Tuesday, October 20, 2015

Targeted Approaches to Follicular Lymphoma

Cancer Network  published a review article from Dr. Chaitra Ujjani a few days ago called "Targeted Approaches to the Management of Follicular Lymphoma." I think it's as good a summary of where we are with FL treatments as you're going to find -- pretty up-to-the-minute stuff.

Dr. Ujjani attempts to describe the targeted approaches to Follicular Lymphoma that are out there, either as approved treatments or in various stages of clinical trials. "Targeted" basically means a treatment that doesn't try to kill off cancer cells the way traditional chemotherapy does, but instead uses our understanding of how cancer cells grow and survive to attack those processes. The "target" isn't the cancer cell, but the things that let the cell live, usually unique to that type of cell.

The article opens with a basic understanding of how Follicular Lymphoma has usually been treated with chemotherapy, and of how that understanding has changed what we know, and how we treat it.

The article then goes on to describe the different types of treatments, how they work, and how successful they have been so far. Before I get into some of those types of treatments, I want to share a table from the article that lists those treatments:

Targeted Approaches to the Management of Follicular Lymphoma - See more at: http://www.cancernetwork.com/oncology-journal/targeted-approaches-management-follicular-lymphoma#sthash.yijmoBYx.dpuf

That's a pretty nice list. Even if you don't understand any of what is on the list, it's pretty cool to see just how many treatments are out there in various stages of development. Even if half of them, even one quarter of them, were eventually approved, we'd have a bunch more options than we have now. That's just a chart full of hope right there.

As for the specific types of treatments, Dr. Ujjani gives a nice description of them:

Newer Anti-CD20 Monoclonal Antibodies: The granddaddy of targeted FL treatments is Rituxan, which has really changed FL patients' lives in amazing ways. Rituxan targets CD20, a protein on the surface of FL cells. As amazing as Rituxan is, it has its problems, and researchers are working on alternatives to Rituxan that can be even more successful with fewer side effects. These include Ofatumumab and Obinutuzumab, which have approved for CLL, but not yet for FL.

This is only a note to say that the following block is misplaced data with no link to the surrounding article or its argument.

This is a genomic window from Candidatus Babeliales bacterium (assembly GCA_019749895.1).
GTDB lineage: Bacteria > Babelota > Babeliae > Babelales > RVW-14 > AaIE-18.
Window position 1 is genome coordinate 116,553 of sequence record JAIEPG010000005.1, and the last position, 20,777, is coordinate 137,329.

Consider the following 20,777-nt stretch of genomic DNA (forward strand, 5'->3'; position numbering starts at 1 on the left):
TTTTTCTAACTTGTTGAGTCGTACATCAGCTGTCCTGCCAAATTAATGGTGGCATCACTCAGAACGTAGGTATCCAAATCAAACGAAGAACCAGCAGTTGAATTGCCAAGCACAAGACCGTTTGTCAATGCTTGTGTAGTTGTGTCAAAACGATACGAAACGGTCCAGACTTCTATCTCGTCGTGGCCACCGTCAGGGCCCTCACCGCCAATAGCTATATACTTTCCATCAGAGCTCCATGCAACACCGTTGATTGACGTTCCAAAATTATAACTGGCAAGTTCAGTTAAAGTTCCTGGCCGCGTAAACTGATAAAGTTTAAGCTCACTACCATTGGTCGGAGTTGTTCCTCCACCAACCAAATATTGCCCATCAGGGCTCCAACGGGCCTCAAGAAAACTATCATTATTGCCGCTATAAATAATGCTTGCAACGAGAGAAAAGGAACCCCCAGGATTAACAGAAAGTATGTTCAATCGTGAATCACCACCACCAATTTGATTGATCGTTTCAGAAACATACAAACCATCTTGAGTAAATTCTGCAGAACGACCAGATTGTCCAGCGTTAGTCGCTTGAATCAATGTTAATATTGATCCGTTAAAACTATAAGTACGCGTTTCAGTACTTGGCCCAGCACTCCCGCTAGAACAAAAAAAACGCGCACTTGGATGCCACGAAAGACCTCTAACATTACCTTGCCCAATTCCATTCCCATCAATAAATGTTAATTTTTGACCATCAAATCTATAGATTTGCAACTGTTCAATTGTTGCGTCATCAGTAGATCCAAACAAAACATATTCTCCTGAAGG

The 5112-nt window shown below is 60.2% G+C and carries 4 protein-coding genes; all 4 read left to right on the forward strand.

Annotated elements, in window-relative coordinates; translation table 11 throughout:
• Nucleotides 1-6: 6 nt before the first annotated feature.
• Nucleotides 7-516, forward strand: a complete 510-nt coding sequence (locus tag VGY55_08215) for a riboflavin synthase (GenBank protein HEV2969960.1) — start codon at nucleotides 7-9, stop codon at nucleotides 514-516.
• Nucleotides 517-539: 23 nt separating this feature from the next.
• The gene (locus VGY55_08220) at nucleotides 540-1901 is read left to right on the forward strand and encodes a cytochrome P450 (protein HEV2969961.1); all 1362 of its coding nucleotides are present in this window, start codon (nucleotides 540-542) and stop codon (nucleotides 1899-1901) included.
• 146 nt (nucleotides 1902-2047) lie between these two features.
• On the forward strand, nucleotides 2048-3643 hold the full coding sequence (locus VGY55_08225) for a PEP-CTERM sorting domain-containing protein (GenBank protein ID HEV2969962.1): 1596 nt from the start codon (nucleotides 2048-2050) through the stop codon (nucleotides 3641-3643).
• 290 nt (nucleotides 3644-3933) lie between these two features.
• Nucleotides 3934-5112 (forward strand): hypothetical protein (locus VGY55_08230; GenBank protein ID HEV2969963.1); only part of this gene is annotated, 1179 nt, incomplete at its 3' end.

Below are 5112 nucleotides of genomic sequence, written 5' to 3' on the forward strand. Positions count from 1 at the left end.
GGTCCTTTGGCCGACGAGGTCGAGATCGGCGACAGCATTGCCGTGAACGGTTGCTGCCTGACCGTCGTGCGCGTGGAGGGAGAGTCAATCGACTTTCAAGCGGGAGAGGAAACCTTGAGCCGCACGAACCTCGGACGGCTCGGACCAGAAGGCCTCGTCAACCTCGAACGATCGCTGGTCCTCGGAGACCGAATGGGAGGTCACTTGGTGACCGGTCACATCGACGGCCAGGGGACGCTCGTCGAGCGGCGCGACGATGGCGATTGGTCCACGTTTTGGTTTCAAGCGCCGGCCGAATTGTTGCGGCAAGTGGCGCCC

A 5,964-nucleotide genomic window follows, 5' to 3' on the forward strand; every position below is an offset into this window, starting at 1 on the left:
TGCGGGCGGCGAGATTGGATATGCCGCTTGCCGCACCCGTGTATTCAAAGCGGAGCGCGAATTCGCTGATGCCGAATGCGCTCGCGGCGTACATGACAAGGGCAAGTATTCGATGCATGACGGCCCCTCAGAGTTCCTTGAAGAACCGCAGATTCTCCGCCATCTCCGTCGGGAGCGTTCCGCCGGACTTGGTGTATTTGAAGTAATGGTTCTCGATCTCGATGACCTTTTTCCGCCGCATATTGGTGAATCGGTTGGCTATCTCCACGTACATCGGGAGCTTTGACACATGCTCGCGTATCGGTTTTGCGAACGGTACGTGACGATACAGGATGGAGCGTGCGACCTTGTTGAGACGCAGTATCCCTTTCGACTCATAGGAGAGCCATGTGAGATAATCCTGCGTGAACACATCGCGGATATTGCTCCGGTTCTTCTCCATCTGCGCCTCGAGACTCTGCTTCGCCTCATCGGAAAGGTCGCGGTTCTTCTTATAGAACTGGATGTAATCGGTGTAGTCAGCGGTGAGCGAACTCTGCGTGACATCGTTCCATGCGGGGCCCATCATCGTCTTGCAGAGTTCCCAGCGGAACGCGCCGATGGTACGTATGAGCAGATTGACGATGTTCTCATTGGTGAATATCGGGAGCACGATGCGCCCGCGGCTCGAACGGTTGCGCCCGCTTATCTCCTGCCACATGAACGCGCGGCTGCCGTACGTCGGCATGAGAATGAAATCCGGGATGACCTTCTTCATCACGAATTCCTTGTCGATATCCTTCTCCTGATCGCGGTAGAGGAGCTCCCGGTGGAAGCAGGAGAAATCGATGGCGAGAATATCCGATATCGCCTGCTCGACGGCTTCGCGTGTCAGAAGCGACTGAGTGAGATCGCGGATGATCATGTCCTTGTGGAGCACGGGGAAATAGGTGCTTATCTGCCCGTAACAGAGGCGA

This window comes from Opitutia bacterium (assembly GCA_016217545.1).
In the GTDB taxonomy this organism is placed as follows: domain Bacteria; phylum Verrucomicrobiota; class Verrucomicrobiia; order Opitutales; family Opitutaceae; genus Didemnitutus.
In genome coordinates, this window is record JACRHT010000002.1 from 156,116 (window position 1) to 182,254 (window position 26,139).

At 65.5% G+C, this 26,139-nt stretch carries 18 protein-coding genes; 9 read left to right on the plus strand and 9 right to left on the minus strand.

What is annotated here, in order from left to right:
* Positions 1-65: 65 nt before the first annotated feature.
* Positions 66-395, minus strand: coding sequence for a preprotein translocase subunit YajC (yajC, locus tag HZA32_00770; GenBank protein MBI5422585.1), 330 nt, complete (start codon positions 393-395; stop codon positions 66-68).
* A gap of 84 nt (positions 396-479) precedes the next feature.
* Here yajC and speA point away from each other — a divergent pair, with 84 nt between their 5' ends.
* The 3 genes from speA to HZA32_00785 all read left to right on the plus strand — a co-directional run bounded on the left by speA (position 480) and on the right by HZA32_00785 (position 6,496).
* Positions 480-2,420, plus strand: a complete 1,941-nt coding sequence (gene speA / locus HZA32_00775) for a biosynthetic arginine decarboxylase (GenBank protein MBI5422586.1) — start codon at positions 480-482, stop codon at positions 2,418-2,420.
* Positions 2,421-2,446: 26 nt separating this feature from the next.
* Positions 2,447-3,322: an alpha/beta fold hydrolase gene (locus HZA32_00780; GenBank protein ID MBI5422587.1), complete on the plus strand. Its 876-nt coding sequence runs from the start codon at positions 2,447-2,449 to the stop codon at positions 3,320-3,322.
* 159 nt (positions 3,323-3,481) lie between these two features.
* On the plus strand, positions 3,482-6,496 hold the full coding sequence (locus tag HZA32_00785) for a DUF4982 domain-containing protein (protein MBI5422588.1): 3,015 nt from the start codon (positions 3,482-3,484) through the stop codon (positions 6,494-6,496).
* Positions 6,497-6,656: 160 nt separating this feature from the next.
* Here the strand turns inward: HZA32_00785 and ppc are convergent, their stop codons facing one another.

ofatumumab and obinutuzumab
ofatumumab and obinutuzumab

Monoclonal Antibodies to Alternative Targets: CD20 isn't the only protein on FL cells that can be targeted. Others include CD80 and CD22. But most promising seems to be antibodies that target CD19. There are a couple of treatments in development that target this protein.

RadioImmunoTherapy: I've written a lot about RIT, and how underused it is (for lots of reasons that seem to have more to do with how it is administered than how effective it might be). RIT involves putting a dash of radiation onto a monoclonal antibody, so the radiation can be delivered directly to the FL cells.

Antibody-Drug Conjugates: ADCs are sort of like RIT, in that they involve using something like a monoclonal antibody that can track down an FL cell, and attaching a small bit of a drug to it, so that the drug is delivered directly to the cancer cell. So instead of traditional chemo, which will kill any cell in its path, the ADCs make sure only targeted cells get the drug delivered to them. The article mentions four ADCs in development.

Tumor Microenvironment: These treatments don't focus on the cancer cells themselves, but on the stuff happening around the cell that is necessary for the cell to survive. An example of this is Lenalidomide, also known as Revlimid. Lenalidomide can affect cancer cells directly, but it can also mess with stromal cells in the bone marrow, which support the blood cells. So tumor microenvironment targets mess with things that support the cancer cells, and not necessarily the cells themselves.

Small-Molecule Kinase Inhibitors: Finally, there are the various Kinase Inhibitors, like Idelalisib. These treatments inhibit certain enzymes from doing their job. These enzymes are usually messed up, and allow cells to grow much longer than they are supposed to. By inhibiting them, they keep cancer cells from growing too large and too long. These treatments are a big step beyond chemo as well because they show that a cell cam be stopped by shutting down important parts of the cell, rather than killing the cell outright.


You can learn more about the different types of treatments by reading the article.

One important thing to remember -- as inspiring as it is to see all of these treatments in one place, they are almost all still in development, working their way through clinical trials. Which makes me think of something I read once from Karl Schwartz, President of Patients Against Lymphoma/ Lymphomation.org: all of these treatments are useless if patients don't volunteer for clinical trials themselves. Great treatments don't get approved if they haven't been shown to work, and the only way to show that is to test the treatments on patients. Something to think about if you ever need treatment (though we also hope that doesn't happen for a long time, or ever).

In the meantime, we have much to be hopeful about.


William May said...

I was surprised that this great article did not mention auto or allo transplant - I wonder why?

Lymphomaniac said...

William, I think, given the focus, the author wouldn't include that as a "targeted" therapy. I don't think it was meant to discuss ALL options, just the ones in that "targeted" category.